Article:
RALEIGH – The ancient Chinese philosopher Sun Tzu (“Master Sun”) is best known for a work that many say they have read — The Art of War. Few have really done so, for reasons that aren’t hard to understand once you get your hands on the relatively slim volume and then delve into it. It’s a tough read, primarily because of its organization and sometimes-clumsy translations.
Some years ago, Cary-based author and corporate executive Mark McNeilly published two books designed for readers who want to know and apply Sun Tzu’s wisdom but either didn’t or couldn’t make heads or tails of the original work. I’ve just finished one of McNeilly’s two takes, Sun Tzu and the Art of Modern Warfare, and recommend it highly.
A former captain in the U.S. Army Reserve, McNeilly chose to approach the task by organizing the master’s observations thematically and providing dozens of historical examples to illustrate key points. He offers six fundamental principles of warcraft, according to Sun Tzu:
• Win all without fighting. McNeilly cites examples as wide-ranging as Hannibal’s triumph at Cannae, British battlefield victories against American revolutionaries, and Germany’s performance during both world wars to illustrate that winning battles is not the same as achieving national objectives, and that accomplishing those objectives without war should always be a leader’s aspiration.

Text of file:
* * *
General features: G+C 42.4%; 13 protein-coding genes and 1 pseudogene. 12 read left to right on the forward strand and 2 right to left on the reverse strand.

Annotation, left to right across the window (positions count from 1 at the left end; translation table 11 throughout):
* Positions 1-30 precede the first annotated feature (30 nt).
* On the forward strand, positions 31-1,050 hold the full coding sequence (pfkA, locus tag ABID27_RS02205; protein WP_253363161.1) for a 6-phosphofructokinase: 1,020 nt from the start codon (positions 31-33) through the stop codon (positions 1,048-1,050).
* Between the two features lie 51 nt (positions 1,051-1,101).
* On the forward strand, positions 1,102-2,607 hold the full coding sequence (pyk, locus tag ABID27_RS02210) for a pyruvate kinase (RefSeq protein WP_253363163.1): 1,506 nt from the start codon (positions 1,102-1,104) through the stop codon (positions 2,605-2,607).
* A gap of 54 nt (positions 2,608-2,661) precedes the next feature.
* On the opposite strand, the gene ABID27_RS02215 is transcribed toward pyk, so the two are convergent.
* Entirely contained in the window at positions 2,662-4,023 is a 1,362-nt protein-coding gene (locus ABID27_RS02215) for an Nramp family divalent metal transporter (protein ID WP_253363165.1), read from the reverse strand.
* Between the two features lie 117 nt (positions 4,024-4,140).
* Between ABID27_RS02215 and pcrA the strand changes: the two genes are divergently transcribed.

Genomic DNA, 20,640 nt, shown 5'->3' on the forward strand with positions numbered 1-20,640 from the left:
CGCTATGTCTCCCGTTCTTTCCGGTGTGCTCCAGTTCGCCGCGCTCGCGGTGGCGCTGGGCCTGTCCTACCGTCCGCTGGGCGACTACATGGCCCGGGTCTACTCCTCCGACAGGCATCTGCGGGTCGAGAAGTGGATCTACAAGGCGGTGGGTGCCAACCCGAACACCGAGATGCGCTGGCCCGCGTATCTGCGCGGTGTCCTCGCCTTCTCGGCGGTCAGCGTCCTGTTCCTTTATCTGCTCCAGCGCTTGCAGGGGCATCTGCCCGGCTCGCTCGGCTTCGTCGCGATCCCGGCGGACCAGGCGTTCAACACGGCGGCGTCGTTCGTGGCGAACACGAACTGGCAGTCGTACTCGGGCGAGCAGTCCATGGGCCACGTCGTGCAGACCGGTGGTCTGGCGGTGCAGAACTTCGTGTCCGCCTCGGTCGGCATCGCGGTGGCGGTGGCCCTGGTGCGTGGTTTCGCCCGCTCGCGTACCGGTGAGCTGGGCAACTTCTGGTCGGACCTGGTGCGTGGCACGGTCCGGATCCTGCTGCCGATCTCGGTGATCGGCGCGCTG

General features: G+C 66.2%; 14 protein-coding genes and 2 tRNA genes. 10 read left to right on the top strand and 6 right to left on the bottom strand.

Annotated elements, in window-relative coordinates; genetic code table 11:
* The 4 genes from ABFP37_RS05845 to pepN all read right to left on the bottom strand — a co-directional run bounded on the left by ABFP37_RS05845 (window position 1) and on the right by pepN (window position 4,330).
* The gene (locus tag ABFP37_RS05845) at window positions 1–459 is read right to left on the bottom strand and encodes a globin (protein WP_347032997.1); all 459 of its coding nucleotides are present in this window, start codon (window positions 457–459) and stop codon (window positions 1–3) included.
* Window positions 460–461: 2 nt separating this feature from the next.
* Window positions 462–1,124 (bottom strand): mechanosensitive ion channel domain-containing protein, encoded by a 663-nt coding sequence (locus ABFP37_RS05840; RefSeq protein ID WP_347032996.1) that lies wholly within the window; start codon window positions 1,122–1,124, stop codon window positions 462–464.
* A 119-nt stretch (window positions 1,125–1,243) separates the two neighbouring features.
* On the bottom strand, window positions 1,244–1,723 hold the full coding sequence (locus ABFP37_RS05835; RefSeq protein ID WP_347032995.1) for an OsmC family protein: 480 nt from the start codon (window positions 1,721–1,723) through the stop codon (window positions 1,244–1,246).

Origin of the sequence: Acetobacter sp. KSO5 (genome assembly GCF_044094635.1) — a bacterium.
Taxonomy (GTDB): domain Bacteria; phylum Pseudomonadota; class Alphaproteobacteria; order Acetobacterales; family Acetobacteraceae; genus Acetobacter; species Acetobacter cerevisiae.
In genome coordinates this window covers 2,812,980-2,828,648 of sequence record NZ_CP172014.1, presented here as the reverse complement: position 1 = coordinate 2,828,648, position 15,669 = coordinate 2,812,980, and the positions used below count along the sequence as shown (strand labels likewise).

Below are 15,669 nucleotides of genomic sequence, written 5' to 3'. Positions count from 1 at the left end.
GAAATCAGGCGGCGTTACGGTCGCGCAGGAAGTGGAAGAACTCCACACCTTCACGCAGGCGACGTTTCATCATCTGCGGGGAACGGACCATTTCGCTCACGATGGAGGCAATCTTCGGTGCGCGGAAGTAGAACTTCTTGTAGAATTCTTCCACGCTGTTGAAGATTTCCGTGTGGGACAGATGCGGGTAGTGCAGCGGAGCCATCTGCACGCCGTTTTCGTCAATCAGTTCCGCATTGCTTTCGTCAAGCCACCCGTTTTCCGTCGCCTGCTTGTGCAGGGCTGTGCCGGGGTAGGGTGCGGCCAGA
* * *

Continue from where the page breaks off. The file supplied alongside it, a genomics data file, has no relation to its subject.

• Avoid strength, attack weakness. This sounds like common sense, but the Western way of war – practiced by ancient Greek hoplites and 20th century European powers – often tended towards the opposite, Clauswitzian notion of a great big, decisive battle to “settle things once and for all.” Yeah, right.
• Deception and foreknowledge. Many wars have been won as much by spies and code-breakers as by troops and materiel.
• Speed and preparation. Moving quickly is a force multiplier, allowing even a numerically inferior army to prevail by applying superior force when and where it is needed most. Watch the NFL playoffs to see what he means.
• Shape your opponent. Prepare the battlefield that you want to fight on, rather than accepting an invitation to the opponent’s chosen ground. Again, this sounds like common sense, but has been frequently ignored by smart, talented, but unsuccessful leaders.
• Character-based leadership. No, really, it exists. Just don’t look for it in recent sessions of Congress.
Although the reader will find many familiar names, places, and conflicts in the book, one of the things I like most about McNeilly’s work is that he reached far across time and the globe to illustrate Sun Tzu’s teachings. You’ll understand a little better why the French lost their war in Indochina, what Hitler was trying to accomplish during his succession of blunders in 1941, how a few hundred Spanish adventurers defeated the massive Aztec empire, and why Winfield Scott is one of America’s least-appreciated military heroes. You’ll also read a bit about one of my favorite historical figures, the Chinese emperor T’ang T’ai-tsung. Through quick and successful military campaigns against his Turkish enemies as well as wise public policies – he cut government spending and tax rates substantially – the emperor gave China decades of peace, prosperity, and international prominence.
The T’ang dynasty did suffer a costly defeat at the hands of zealous Arab forces in 751, but that happens to everybody eventually, it seems.
Hood is president of the John Locke Foundation